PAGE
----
A new report from Skills for Care in partnership with the Health and Social Care Information Centre (HSCIC) reveals a 7% decrease in the number of adult social services jobs in councils in England.
The Personal Social Services: Staff of Social Services Departments, England report uses National Minimum Date Set for Social Care (NMDS-SC) returns from all 152 local authorities in England. This shows that as at September 2013, that there were 140,700 adult social services jobs, which is an overall decrease of 10,000 adult social services jobs between 2012 and 2013.
For around two-thirds of councils (101 out of 152) the number of adult social services jobs reduced between 2012 and 2013. The reasons for these reductions are not known for the majority of councils (77 councils). Of the 24 councils that did provide reasons, nine councils cited outsourcing as the reason for the fall, 14 councils reduced due to restructures and redundancies and one council reduced due to a combination of both.
The report also shows that there were 16,500 social worker jobs in councils, which was a decrease of less than one per cent from 2012, but the number of whole time equivalent (WTE) social worker jobs increased by two per cent from 14,500 in 2012 to 14,800 in 2013.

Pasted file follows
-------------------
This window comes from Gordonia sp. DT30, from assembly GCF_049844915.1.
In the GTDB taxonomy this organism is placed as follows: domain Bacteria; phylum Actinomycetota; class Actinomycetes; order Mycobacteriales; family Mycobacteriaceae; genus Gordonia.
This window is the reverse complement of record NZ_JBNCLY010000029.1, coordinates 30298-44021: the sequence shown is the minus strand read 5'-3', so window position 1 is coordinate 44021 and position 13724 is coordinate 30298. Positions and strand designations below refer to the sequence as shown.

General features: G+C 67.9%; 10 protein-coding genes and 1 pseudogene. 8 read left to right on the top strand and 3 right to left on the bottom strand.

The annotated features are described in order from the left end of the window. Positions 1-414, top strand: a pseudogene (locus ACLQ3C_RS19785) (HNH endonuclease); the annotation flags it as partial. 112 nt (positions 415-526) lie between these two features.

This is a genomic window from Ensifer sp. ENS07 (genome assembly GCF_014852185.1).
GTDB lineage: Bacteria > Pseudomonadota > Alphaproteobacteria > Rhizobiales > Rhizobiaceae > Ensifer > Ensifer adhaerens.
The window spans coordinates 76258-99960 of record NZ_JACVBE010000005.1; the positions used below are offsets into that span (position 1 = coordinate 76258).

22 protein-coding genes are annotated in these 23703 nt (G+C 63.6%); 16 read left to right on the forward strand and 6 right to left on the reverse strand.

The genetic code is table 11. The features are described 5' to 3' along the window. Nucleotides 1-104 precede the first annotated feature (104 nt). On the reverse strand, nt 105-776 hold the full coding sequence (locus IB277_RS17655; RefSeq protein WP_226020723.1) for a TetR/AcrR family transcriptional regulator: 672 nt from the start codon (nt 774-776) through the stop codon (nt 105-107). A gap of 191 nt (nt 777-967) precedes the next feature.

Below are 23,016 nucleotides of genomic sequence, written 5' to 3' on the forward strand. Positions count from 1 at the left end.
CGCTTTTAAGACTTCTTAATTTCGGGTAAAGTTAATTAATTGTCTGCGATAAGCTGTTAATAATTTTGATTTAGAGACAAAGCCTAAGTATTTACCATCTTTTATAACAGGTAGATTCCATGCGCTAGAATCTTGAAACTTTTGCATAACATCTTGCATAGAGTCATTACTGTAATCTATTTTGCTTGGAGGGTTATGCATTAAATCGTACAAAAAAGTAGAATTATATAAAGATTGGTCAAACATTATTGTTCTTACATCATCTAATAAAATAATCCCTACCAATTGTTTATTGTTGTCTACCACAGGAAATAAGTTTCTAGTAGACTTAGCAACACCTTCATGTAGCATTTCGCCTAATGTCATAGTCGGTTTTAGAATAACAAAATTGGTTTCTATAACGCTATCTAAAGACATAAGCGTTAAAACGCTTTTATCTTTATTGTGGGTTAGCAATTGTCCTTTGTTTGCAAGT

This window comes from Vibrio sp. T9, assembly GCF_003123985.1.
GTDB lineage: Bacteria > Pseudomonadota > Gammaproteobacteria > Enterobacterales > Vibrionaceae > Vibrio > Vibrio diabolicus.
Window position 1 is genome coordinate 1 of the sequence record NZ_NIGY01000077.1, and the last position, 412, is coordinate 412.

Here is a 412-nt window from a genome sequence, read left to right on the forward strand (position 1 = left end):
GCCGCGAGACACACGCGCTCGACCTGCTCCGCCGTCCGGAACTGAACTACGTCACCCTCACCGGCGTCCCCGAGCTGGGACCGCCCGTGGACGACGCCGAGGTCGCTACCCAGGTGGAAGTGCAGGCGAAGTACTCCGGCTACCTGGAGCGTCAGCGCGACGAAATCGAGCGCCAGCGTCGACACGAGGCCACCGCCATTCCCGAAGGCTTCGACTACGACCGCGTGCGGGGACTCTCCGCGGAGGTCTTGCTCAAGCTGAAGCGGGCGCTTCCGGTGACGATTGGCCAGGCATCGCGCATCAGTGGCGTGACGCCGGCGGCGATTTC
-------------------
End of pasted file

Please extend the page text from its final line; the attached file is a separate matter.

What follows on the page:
The research shows that the demographic profile of the councils’ social services workforce remains relatively stable with 82 per cent of jobs filled by female workers and 18 per cent by males, the average age of all workers was 47 years old, 87 per cent were carried out by white workers and 13 per cent were carried out by workers from Black and Minority Ethnic groups.
Skills for Care CEO Sharon Allen said: “This report shows the reasons for this fall in the number of adult social services jobs in councils in England is complex and varies from authority to authority. We are grateful to all 152 councils who submitted their NMDS-SC data that forms the backbone of this report that really adds to our knowledge of what is happening on the frontline and will help workforce commissioners in their work.”
The report is at http://www.hscic.gov.uk/catalogue/PUB13477